Unravelling ESG: HRD Roundtable

Unravelling ESG

Hosted by Chris Rowlands & Adam Oliver
Speakers: David Blackburn, Kirsty Green-Mann, John Stewart.

Network HR recently hosted their latest HRD roundtable, bringing together HR leaders from across industry to tackle the often-complex subject of ESG. This interactive session aimed to unravel the differing interpretations of, and strategic commitments to, ESG across a wide variety of organisations and sectors.

We were thrilled to be joined by Kirsty Green-Mann, Head of Corporate Responsibility at law firm Burges Salmon, David Blackburn who is currently Chief People Officer at the Financial Services Compensation Scheme, and John Stewart who is Director of HR at energy giant SSE plc. Kirsty, David and John helped frame each of our discussion points, and began by sharing their own personal experiences of implementing, shaping, assessing and evaluating ESG frameworks. This prompted a broader discussion on how overlapping inter-company accountabilities are best managed, and how identifying and involving the right stakeholders is critical to continuous improvement and ongoing engagement.

Kirsty opened the roundtable by discussing how ESG has evolved over her 20-year career, noting the often confusing phraseology and buzzwords regularly attached to this area of work, including social responsibility, sustainability, CSR, corporate ethics, corporate responsibility and corporate accountability (to name but a few!).

With the increased focus from investors on Environmental, Social and Governance concerns it makes absolute sense that many companies in the Financial Services sector have been seeking ways to demonstrate their advocacy and commitment, eager to position their brands as ‘responsible businesses’.

One of Kirsty’s key recommendations for businesses starting their ESG journey was to conduct a materiality assessment to understand which issues are fundamental to both your business and stakeholders, and if your strategy will align with your clients.

David shared that he recently chaired an advisory group within the Financial Services Skills Commission, noting that many businesses currently struggling with the complexities of ESG are often also lacking the leadership skill-set required, and the deep knowledge, both of over-arching strategy and of individual ESG sub-categories, to effect meaningful change within their organisation.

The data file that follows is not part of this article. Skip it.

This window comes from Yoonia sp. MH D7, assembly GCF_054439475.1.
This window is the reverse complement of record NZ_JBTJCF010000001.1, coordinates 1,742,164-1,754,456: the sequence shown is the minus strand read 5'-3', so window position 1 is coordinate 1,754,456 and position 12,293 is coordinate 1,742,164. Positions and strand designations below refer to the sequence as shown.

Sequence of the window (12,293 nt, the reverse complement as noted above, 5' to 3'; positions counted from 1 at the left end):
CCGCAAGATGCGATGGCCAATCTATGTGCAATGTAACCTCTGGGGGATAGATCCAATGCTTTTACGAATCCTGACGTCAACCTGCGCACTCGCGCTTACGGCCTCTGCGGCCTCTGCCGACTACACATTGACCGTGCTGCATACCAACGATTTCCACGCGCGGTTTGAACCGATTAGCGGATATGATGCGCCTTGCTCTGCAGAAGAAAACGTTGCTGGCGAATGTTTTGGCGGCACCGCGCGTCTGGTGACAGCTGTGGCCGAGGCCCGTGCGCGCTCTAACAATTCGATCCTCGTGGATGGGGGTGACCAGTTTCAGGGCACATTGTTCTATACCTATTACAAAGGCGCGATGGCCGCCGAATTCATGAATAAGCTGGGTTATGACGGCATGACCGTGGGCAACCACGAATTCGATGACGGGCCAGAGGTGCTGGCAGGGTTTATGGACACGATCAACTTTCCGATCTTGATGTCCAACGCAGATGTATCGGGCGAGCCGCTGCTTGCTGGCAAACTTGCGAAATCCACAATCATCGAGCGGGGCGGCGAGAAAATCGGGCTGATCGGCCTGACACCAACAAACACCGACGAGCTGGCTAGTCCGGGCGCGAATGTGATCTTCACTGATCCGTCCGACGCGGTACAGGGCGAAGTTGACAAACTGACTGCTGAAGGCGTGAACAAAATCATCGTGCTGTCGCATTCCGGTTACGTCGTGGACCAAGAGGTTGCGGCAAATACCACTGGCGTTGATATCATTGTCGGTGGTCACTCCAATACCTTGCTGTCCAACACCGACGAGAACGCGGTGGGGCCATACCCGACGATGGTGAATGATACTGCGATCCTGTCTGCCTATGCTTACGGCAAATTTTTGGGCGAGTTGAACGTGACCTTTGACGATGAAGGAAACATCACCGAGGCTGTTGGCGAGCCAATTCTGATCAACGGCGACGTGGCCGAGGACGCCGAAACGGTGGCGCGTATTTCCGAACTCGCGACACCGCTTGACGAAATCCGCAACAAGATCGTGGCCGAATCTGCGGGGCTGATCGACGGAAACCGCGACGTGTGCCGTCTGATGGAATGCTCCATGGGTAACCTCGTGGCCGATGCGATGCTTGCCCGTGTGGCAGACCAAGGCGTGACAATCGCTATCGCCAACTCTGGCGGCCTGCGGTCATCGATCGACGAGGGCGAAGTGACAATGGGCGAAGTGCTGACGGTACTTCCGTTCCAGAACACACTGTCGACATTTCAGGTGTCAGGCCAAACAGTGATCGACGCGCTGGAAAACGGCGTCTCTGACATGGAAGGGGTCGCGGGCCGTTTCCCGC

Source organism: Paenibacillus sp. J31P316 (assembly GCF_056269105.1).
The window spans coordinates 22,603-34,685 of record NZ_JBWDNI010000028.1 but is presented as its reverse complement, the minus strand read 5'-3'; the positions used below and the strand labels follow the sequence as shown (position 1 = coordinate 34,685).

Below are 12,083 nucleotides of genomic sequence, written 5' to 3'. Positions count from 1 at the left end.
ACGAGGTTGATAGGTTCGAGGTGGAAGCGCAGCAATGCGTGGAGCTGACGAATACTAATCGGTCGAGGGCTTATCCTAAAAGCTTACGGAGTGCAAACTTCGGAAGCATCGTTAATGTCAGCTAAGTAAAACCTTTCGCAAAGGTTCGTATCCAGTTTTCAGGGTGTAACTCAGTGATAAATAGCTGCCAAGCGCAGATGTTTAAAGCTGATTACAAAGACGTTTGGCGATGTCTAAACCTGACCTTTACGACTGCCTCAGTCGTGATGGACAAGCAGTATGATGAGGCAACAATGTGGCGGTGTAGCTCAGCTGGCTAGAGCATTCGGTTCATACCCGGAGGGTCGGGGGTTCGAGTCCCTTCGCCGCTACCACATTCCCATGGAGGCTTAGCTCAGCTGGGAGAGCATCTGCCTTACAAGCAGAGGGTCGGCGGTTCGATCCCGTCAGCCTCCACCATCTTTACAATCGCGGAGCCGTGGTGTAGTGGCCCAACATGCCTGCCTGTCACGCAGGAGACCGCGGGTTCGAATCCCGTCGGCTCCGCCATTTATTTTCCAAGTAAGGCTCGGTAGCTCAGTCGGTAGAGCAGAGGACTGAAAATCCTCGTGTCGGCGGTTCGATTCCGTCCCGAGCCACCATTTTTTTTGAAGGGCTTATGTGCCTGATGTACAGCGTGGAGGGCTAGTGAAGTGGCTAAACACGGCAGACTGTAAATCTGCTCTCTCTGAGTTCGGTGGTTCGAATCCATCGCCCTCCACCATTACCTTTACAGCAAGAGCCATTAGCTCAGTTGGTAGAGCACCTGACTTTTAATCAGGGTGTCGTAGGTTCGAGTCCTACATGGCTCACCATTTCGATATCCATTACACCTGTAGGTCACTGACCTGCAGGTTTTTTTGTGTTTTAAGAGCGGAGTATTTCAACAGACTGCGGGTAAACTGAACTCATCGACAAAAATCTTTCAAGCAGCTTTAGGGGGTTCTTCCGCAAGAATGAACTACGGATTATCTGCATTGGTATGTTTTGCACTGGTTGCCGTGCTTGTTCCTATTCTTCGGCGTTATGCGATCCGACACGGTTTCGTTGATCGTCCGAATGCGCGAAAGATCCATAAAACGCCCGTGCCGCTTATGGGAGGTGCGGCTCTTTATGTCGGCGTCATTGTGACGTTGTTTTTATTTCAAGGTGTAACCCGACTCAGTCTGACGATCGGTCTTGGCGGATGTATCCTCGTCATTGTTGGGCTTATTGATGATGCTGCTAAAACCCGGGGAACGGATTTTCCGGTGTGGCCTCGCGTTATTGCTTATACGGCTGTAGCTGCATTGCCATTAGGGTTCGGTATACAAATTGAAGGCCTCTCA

This is a reflection of the poll we ran in the session, with 76% of our attendees stating they do not have an individual wholly dedicated to ESG within their company.

The question then arose – “well where does ESG sit?”.

It is often attributed to HR due to their central, influential role and their “people-focused” skill set. Whilst many of our attendees agreed that ESG should, at its core, sit within the people leadership team, it’s imperative to invest in a specialist to lead this journey, as well as a number of fundamental subject matter experts (be they internal or external).

The overall consensus was that HR may be the “home” for ESG, but this is a shared responsibility across any business, and to really succeed this needs to be a central focus, championed by leaders and stakeholders to meaningfully engage.

The danger of drifting toward reactionary campaigns, tokenistic crusades or tick-box exercises is very real, and the cynicism around ESG and corporate responsibility is often palpable; the phrase “greenwashing” appears regularly in response to company environmental statements as an example.

The depth and breadth of legislation across the ESG space can sometimes feel overwhelming, however a broad, authentic strategy – closely linked to your business purpose and corporate goals – can provided an opportunity to differentiate your business both to employees and investors. Where there is internal resistance to change (inevitably, some noted) being able to clearly articulate and showcase the evidence of benefits such as enhanced talent attraction and retention, brand reputation, return on investment, risk mitigation, enhanced productivity and enhanced client confidence were all deemed key.